The stereotype of the lazy stoner has long been a souvenir from the past. While many cannabis consumers lead productive, successful lives, a handful are still discreet their pot use. For instance, they’ll carry odor-proof purses or opt for vaporizers instead of flower to avoid smelling like the plant. While cannabis has made strides, having come to be regarded as much more mainstream than it’s been historically, those who use it are still risk being judged. Here are some common things productive and professional cannabis consumers might wish society better understood about them.
Consuming cannabis isn’t always the same as getting stoned
There’s a difference between taking bong rips and hitting a vape pen before work. Every time you consume cannabis doesn’t mean you’re getting too high to function properly. For many, cannabis helps them focus and work better. A little weed can go a long way — whether you’re rubbing a topical into your skin to ease joint pain, or microdosing an edible to help you concentrate or think more creatively, it’s important for non-consumers to understand that not all cannabis consumers are using the plant just to get stoned.
You can be 420-friendly without getting high at all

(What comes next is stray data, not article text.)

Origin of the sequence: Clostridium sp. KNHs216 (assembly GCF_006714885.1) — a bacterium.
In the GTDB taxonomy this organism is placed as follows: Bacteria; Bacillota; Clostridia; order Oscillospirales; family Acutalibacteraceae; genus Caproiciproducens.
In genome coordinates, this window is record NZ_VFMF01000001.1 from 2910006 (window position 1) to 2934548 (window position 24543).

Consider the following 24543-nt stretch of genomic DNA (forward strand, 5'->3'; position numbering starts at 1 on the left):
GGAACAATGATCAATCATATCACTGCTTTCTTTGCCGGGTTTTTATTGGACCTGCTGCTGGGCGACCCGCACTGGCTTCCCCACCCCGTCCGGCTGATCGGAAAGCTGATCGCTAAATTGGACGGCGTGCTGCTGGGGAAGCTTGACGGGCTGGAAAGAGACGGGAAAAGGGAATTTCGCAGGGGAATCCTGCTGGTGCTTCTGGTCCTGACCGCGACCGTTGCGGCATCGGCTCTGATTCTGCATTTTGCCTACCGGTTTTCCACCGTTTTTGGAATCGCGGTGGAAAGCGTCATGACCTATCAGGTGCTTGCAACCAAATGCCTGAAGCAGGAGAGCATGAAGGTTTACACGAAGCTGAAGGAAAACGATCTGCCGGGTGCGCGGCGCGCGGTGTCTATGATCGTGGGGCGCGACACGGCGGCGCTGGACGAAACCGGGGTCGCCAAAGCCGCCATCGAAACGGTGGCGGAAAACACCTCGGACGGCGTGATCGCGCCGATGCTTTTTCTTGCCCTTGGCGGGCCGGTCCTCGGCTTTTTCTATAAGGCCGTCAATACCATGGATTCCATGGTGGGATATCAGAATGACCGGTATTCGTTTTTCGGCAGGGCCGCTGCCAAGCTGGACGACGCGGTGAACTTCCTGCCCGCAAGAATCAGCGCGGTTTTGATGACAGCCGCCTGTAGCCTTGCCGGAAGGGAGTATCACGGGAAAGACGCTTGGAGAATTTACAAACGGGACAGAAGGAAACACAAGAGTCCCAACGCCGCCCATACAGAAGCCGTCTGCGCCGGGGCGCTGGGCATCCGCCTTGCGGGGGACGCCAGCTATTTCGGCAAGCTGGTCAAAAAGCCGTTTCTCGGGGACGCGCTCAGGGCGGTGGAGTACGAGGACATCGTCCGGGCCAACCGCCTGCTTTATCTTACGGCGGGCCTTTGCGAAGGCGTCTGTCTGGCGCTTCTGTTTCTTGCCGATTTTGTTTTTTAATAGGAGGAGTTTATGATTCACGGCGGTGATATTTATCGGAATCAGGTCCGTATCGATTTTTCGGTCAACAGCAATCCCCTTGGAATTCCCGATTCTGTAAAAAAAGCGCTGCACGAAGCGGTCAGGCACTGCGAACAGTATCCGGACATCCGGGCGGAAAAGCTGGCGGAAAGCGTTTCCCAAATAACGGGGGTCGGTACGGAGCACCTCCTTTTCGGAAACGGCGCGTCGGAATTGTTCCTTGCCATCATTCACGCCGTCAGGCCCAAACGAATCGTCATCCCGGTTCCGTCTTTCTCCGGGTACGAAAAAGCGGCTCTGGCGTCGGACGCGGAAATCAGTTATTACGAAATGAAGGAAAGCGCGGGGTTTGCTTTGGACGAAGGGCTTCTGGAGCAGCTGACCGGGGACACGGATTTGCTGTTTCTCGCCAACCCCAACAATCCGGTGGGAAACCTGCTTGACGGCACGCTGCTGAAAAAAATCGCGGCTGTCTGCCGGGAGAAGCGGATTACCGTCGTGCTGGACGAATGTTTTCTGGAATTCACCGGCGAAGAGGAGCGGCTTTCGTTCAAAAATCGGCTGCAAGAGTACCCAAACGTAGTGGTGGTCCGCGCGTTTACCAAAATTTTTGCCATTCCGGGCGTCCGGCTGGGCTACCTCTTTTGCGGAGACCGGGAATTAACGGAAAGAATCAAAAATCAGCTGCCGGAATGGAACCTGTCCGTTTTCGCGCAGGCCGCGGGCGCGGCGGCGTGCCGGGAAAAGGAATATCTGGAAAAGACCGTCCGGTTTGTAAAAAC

Cannabis topicals don’t get you high. Neither do suppositories. Neither does CBD, a prominent compound found in the cannabis plant. Many people use cannabis purely for its therapeutic benefits. No matter how much cannabis salve you rub into your skin, or how much CBD you’re consuming, you’re not getting high — and yet, you can still advocate for the plant and rave about its medicinal qualities.
Getting high doesn’t mean you’re incapacitated
We’ve already established that consuming cannabis and getting stoned aren’t necessarily the same thing. Take that one step further to understand that many people use the high mental state to their advantage. Artists, writers, even tech professionals might create or solve a problem differently when they’re under the influence.
Consuming cannabis doesn’t qualify you as a criminal
More than half the states in the nation have legalized cannabis to some degree, whether for medical or adult use purposes. Moreover, non-psychotropic CBD products are sold nationwide. But because cannabis is still federally illegal, many professionals who consume cannabis, whether for medicine or wellness, still might feel judged by employers, especially when they’re forced to take drug tests. Breaking federal law to consume cannabis, or sell/grow/manufacture it professionally is coming to be seen as less a “criminal” act than other violations of the law.
Cannabis consumption says little about your political beliefs or social standing
Republican, Democrat, anarchist, socialist, libertarian — cannabis doesn’t discriminate in who it helps. Consuming cannabis doesn’t automatically qualify you as a liberal or a hippie. The mainstreaming of the industry has helped to dispel this stereotype, but individuals are still working to separate their cannabis use from other aspects of who they are. That said, cannabis can help you see problems differently, and if you’re using it, you may be more likely to support politicians across the political spectrum who’ve taken a pro-legalization stance.